Forum moderator

Jul 2008 Wife Liz (51/never smoker) Dx Stage IV NSCLC EGFR exon 19
4 cycles Carbo/alimta, 65% shrinkage
Tarceva maintenance
Mar 2010 progression, added Alimta, stable
Sep 2010 multiple brain mets, WBR
Oct 2010 large pericardial effusion, tamponade
Jan 2011 progression, start abraxane
Jun 2011-New liver, brain mets, add Tarceva
Oct 2011-Dx Leptomeningeal carcinomatosis; pulsed Tarceva
At rest Nov 4 2011
Since then:

August 2, 2014 at 3:42 pm  #1265239    


Hi Beth!
Thanks so much for reaching out with your experience and info on MEDI7436.
I’ve been trying to enter a MEDI7436 trail — no luck yet. I’m working with Dr. Christopher Azzoli at MGH.
I have a scan scheduled for early September, so we will see if the Docetozel is still working.
– Bill

August 4, 2014 at 11:44 am  #1265271    


Hi, Bill–

Oh, I thought you were in NYC! Presuming that MGH is Mass General, please note that the MEDI4736 + tremelimumab trial I sent the link for also has a site in Boston. There’s a third site in Buffalo.

The trial I’m in is still recruiting but is strictly for lung cancer patients, which is why I didn’t provide details. Sites are Los Angeles, New Haven, NYC, and Tampa. Here’s a link to info about that study for anyone else who may be interested:

— Beth

August 4, 2014 at 5:10 pm  #1265274    


Exciting to hear your good results from the trials. Congratulations!
i am off treatment and waiting patiently for PDL1, 3rd phase trial in CA. This is different from the one discussed here. Truthfully, i am very confused with all these trial, i will keep my hope up in the positive way, ***** the one i get must be good!*****

August 5, 2014 at 8:26 am  #1265276    
catdander forum moderator
catdander forum moderator

I don’t want to muck up the conversation frivolously but I just have to…say congrats Beth even brain lesion shrinking! The post rad fuzzies do last a while.

gigy, I think you’re right the one you get’s going to be a good one!

Mike, I hope docetaxel is working well without too many side effects. As I’m sure you know if the side effects are deemed too difficult it’s thought of as no longer effective.

mrkenney, YaY!

August 5, 2014 at 8:40 am  #1265277    


Hi Catdander (Janine?):

Thank you.
It is worrisome to wait for their selection process without any kind of treatment.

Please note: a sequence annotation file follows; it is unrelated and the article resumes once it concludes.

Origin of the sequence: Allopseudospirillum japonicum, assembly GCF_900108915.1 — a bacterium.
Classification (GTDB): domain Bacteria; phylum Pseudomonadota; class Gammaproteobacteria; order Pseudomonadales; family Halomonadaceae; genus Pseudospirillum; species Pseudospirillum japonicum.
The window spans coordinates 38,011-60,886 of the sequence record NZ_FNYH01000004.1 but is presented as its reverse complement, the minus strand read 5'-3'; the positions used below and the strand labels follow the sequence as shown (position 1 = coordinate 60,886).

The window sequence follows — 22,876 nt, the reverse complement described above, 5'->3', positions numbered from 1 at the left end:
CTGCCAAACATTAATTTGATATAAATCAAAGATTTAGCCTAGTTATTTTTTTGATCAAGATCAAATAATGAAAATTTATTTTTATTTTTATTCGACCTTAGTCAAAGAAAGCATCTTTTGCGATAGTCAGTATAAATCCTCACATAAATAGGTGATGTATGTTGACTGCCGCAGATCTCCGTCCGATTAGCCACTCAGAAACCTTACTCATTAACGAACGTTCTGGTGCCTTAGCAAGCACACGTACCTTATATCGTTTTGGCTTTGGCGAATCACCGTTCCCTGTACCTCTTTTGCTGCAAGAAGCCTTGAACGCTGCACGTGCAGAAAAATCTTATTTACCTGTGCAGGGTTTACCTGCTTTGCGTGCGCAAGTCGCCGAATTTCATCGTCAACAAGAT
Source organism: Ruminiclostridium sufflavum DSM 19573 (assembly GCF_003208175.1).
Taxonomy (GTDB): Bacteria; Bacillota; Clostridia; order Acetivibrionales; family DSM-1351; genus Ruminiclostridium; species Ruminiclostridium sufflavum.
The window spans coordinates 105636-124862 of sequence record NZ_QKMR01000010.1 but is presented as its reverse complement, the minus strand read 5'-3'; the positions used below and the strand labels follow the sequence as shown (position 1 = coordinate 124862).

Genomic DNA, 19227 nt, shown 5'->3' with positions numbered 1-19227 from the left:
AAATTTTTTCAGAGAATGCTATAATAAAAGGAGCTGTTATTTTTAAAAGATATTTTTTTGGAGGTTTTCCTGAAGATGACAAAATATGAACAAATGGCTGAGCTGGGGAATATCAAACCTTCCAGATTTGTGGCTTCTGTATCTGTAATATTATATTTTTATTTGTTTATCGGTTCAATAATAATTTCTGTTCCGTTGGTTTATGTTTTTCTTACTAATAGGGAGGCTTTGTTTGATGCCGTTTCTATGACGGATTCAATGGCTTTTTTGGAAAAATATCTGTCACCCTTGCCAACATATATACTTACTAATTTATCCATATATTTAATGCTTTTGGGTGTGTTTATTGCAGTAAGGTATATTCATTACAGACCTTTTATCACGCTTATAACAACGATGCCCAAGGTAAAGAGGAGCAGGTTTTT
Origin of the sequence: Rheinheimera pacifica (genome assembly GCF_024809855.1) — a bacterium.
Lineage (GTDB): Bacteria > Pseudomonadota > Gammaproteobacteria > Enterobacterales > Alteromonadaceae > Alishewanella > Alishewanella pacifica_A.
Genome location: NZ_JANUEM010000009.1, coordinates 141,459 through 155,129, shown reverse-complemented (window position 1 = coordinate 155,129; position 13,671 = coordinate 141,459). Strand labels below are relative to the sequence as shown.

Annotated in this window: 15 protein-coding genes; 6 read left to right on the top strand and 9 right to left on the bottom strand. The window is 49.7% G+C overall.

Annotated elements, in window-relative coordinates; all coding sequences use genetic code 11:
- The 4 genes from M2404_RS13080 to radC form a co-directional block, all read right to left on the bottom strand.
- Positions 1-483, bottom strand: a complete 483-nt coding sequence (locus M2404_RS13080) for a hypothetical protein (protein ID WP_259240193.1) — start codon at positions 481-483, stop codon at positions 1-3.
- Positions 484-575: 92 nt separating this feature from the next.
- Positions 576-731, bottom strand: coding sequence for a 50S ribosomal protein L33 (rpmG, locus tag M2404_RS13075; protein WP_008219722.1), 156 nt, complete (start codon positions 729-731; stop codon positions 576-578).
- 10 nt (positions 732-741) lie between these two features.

i applied for phs 3 trial, which is a comparison trial with Docetaxol. Phs 2 is strictly PDL1 drug only. i am thinking about changing the program if i can.
Do you know what is the “reasonable time” to be off any kind of treatment?
Thank you for any advise and sharing.

August 5, 2014 at 9:37 am  #1265279    
catdander forum moderator
catdander forum moderator

The timing is strictly dependent on the biology of your cancer, whether it’s fast growing (aggressive) or slow (indolent) can only be determined with time. As long as you’re kept under close surveillance most oncologists feel comfortable with waiting.

There are no rules one way or another. In the following quote Dr. West makes a suggestion for a treatment break. The circumstances are different but the idea of being without treatment is the same. “There’s a point at which the cancer can’t be knocked back down with treatment or the person is too sick from cancer to take tx. The general principle I follow is that if we can’t feasibly be treating for cure, I favor the least toxic approach to control the cancer over the next significant chunk of time (say, several months). If the cancer is indolent enough, the least toxic approach may just be ongoing surveillance with a plan to intervene when it looks more like there’s an actual risk of cancer-related symptoms in the near future, as opposed to giving potentially side-effect inducing chemo that may well be worse than the underlying disease”

Yes, I’m Janine